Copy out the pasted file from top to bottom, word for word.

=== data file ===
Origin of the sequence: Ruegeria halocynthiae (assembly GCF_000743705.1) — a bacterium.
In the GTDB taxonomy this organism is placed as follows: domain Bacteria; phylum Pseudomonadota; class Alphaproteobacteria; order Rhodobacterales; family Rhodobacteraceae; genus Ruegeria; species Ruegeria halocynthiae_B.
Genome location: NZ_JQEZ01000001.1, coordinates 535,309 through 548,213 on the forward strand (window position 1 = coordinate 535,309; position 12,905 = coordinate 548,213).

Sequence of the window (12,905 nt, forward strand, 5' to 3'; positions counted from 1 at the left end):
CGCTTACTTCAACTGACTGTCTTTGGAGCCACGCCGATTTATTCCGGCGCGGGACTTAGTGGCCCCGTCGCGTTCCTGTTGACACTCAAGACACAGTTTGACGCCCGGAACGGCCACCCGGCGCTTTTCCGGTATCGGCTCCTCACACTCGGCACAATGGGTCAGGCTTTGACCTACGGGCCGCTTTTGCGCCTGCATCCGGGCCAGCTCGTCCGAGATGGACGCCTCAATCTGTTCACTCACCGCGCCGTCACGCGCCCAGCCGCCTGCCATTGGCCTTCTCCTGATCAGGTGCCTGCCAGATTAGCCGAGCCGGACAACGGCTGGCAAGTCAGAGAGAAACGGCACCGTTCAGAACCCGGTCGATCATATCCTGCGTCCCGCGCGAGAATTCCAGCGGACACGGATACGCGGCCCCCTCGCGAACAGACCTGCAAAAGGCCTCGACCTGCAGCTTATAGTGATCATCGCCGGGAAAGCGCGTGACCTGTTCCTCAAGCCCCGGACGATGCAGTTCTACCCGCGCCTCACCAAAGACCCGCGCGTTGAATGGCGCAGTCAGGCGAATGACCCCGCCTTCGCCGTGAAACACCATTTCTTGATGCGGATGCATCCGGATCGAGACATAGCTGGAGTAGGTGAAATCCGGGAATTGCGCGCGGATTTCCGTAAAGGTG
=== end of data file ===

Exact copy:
Origin of the sequence: Ruegeria halocynthiae (assembly GCF_000743705.1) — a bacterium.
In the GTDB taxonomy this organism is placed as follows: domain Bacteria; phylum Pseudomonadota; class Alphaproteobacteria; order Rhodobacterales; family Rhodobacteraceae; genus Ruegeria; species Ruegeria halocynthiae_B.
Genome location: NZ_JQEZ01000001.1, coordinates 535,309 through 548,213 on the forward strand (window position 1 = coordinate 535,309; position 12,905 = coordinate 548,213).

Sequence of the window (12,905 nt, forward strand, 5' to 3'; positions counted from 1 at the left end):
CGCTTACTTCAACTGACTGTCTTTGGAGCCACGCCGATTTATTCCGGCGCGGGACTTAGTGGCCCCGTCGCGTTCCTGTTGACACTCAAGACACAGTTTGACGCCCGGAACGGCCACCCGGCGCTTTTCCGGTATCGGCTCCTCACACTCGGCACAATGGGTCAGGCTTTGACCTACGGGCCGCTTTTGCGCCTGCATCCGGGCCAGCTCGTCCGAGATGGACGCCTCAATCTGTTCACTCACCGCGCCGTCACGCGCCCAGCCGCCTGCCATTGGCCTTCTCCTGATCAGGTGCCTGCCAGATTAGCCGAGCCGGACAACGGCTGGCAAGTCAGAGAGAAACGGCACCGTTCAGAACCCGGTCGATCATATCCTGCGTCCCGCGCGAGAATTCCAGCGGACACGGATACGCGGCCCCCTCGCGAACAGACCTGCAAAAGGCCTCGACCTGCAGCTTATAGTGATCATCGCCGGGAAAGCGCGTGACCTGTTCCTCAAGCCCCGGACGATGCAGTTCTACCCGCGCCTCACCAAAGACCCGCGCGTTGAATGGCGCAGTCAGGCGAATGACCCCGCCTTCGCCGTGAAACACCATTTCTTGATGCGGATGCATCCGGATCGAGACATAGCTGGAGTAGGTGAAATCCGGGAATTGCGCGCGGATTTCCGTAAAGGTG